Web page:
Thursday, July 23, 2015

Has NASA found a second Earth?

NASA has a serious knack for becoming more and more awesome.
Last week the space agency gave us Earth-dwellers a tantalising taste and of Pluto now it has another massive announcement that could change everything we know about the universe.
They are holding a press conference early tomorrow (Australian time) to discuss the latest findings of the Kepler Space Telescope’s planet-hunting mission.
And if what NASA has been alluding to is correct, astronomers are on the verge of finding the closest thing to an Earth-like planet in the galaxy.
Launched in 2009, Kepler is the first mission from NASA searching for Earth-like planets in the habitable zone — the region around a star in which the surface temperature of an orbiting planet might support water.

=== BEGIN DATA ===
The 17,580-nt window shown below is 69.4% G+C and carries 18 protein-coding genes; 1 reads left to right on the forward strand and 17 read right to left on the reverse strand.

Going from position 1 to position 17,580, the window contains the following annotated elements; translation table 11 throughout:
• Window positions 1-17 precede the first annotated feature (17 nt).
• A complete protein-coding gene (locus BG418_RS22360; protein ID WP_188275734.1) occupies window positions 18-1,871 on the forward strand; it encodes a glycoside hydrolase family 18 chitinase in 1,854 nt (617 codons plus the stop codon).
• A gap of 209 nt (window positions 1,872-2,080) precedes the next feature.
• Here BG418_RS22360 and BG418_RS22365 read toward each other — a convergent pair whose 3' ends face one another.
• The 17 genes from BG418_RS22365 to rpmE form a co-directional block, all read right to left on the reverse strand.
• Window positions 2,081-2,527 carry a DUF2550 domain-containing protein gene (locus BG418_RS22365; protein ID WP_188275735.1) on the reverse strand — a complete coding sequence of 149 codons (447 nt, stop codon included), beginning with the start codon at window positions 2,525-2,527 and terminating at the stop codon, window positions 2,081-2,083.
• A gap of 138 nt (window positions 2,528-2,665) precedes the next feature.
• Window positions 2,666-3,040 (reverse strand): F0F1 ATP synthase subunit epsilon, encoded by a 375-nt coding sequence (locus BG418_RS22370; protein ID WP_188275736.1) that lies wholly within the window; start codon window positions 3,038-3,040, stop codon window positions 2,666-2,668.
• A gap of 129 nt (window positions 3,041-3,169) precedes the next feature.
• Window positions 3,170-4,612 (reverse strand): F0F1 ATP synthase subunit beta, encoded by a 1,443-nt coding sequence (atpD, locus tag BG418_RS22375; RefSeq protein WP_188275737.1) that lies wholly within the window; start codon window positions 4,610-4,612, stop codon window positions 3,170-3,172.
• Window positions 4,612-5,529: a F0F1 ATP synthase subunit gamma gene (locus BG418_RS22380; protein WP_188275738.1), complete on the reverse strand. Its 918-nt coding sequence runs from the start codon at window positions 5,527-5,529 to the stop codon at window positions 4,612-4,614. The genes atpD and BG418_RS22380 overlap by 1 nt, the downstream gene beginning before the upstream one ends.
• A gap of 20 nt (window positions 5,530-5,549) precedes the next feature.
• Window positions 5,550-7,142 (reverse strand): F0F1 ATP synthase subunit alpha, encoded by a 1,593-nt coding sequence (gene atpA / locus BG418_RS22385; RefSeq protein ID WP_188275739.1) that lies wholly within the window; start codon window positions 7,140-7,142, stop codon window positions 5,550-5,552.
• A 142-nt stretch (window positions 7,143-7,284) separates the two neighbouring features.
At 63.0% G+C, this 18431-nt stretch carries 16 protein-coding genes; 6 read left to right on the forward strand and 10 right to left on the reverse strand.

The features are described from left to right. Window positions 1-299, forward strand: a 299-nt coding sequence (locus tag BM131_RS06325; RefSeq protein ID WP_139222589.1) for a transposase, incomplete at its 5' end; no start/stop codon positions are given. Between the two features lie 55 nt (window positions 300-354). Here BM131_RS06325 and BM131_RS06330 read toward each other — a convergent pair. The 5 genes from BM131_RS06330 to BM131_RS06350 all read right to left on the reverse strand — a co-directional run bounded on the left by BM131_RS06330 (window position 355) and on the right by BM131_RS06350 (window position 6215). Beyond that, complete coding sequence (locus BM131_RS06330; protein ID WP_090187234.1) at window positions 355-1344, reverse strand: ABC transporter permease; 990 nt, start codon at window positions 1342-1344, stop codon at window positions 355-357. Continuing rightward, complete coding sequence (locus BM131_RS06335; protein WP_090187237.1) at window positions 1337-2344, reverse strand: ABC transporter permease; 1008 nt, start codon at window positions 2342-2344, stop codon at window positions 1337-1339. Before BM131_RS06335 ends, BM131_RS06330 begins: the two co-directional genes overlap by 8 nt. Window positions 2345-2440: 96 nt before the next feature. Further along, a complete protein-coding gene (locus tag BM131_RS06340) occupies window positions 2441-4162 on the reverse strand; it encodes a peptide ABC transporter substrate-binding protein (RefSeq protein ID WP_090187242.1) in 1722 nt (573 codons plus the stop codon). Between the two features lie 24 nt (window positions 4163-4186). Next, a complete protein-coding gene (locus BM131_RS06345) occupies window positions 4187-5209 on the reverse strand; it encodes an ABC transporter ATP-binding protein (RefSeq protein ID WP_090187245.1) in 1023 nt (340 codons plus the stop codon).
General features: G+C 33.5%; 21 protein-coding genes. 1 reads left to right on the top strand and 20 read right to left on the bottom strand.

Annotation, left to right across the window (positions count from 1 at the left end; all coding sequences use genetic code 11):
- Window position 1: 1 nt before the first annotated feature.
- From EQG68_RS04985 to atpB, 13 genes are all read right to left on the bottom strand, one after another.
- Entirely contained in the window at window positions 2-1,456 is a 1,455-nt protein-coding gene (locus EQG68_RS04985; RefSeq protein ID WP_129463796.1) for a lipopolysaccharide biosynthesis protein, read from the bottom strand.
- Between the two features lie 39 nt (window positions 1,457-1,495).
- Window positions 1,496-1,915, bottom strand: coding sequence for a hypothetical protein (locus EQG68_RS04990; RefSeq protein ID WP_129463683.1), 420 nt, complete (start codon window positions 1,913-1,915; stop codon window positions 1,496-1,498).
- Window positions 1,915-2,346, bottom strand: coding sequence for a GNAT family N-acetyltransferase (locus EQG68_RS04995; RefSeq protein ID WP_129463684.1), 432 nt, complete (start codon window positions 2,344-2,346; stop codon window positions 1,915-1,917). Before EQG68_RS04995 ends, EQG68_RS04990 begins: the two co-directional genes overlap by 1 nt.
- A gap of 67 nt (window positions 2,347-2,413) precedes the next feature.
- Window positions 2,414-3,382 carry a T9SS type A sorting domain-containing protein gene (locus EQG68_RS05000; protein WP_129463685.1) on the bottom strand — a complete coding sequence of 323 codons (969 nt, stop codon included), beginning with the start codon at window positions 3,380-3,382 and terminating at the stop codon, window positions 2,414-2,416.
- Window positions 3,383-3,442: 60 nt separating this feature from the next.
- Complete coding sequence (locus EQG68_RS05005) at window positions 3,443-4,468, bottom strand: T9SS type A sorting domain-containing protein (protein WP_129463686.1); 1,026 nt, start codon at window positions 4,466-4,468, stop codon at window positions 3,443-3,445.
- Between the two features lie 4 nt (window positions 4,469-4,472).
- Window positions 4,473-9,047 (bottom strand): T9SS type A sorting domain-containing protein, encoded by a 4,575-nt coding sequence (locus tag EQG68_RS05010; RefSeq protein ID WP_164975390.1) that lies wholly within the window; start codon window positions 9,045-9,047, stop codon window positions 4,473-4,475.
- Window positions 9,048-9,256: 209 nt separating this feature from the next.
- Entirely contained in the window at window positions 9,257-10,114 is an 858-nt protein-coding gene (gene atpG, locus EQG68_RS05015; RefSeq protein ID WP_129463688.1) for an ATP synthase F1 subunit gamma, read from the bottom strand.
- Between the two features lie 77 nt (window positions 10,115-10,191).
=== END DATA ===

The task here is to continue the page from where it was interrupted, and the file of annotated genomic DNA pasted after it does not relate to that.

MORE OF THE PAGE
Since launching, the telescope has had a confirmed discovery of more than 1000 planets, and they have spotted more 3000 ‘planet candidates’, which means they haven’t been able to confirm their existence. All of these have been different sizes and orbital distances from Earth.
“The first exoplanet orbiting another star like our sun was discovered in 1995,”NASA said in a statement.
“Exoplanets, especially small Earth-size worlds, belonged within the realm of science fiction just 21 years ago.
“Today, and thousands of discoveries later, astronomers are on the cusp of finding something people have dreamt about for thousands of years.”

The news comes as NASA’s New Horizons probe sent back images of icy mountain ranges discovered in the heart shaped region of Pluto.

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